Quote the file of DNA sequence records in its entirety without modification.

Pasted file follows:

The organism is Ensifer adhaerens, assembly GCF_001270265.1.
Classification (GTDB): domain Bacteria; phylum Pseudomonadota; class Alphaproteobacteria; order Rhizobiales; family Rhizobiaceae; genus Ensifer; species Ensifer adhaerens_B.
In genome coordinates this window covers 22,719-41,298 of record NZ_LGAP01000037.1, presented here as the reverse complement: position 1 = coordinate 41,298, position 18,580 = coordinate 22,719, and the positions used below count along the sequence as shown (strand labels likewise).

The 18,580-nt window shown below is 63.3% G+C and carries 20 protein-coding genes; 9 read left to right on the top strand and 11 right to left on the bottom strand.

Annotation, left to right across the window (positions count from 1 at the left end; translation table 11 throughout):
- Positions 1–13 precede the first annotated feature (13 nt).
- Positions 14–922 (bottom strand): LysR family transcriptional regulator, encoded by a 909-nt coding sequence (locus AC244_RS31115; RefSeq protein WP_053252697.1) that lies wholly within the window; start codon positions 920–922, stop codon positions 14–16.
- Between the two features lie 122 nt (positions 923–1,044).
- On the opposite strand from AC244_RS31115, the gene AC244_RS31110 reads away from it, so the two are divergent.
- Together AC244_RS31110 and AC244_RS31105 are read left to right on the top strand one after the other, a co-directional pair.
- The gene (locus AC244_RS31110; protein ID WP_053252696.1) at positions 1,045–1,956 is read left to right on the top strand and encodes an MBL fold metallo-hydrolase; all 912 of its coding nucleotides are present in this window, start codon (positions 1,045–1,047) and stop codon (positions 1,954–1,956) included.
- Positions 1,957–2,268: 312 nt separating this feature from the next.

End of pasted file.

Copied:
The organism is Ensifer adhaerens, assembly GCF_001270265.1.
Classification (GTDB): domain Bacteria; phylum Pseudomonadota; class Alphaproteobacteria; order Rhizobiales; family Rhizobiaceae; genus Ensifer; species Ensifer adhaerens_B.
In genome coordinates this window covers 22,719-41,298 of record NZ_LGAP01000037.1, presented here as the reverse complement: position 1 = coordinate 41,298, position 18,580 = coordinate 22,719, and the positions used below count along the sequence as shown (strand labels likewise).

The 18,580-nt window shown below is 63.3% G+C and carries 20 protein-coding genes; 9 read left to right on the top strand and 11 right to left on the bottom strand.

Annotation, left to right across the window (positions count from 1 at the left end; translation table 11 throughout):
- Positions 1–13 precede the first annotated feature (13 nt).
- Positions 14–922 (bottom strand): LysR family transcriptional regulator, encoded by a 909-nt coding sequence (locus AC244_RS31115; RefSeq protein WP_053252697.1) that lies wholly within the window; start codon positions 920–922, stop codon positions 14–16.
- Between the two features lie 122 nt (positions 923–1,044).
- On the opposite strand from AC244_RS31115, the gene AC244_RS31110 reads away from it, so the two are divergent.
- Together AC244_RS31110 and AC244_RS31105 are read left to right on the top strand one after the other, a co-directional pair.
- The gene (locus AC244_RS31110; protein ID WP_053252696.1) at positions 1,045–1,956 is read left to right on the top strand and encodes an MBL fold metallo-hydrolase; all 912 of its coding nucleotides are present in this window, start codon (positions 1,045–1,047) and stop codon (positions 1,954–1,956) included.
- Positions 1,957–2,268: 312 nt separating this feature from the next.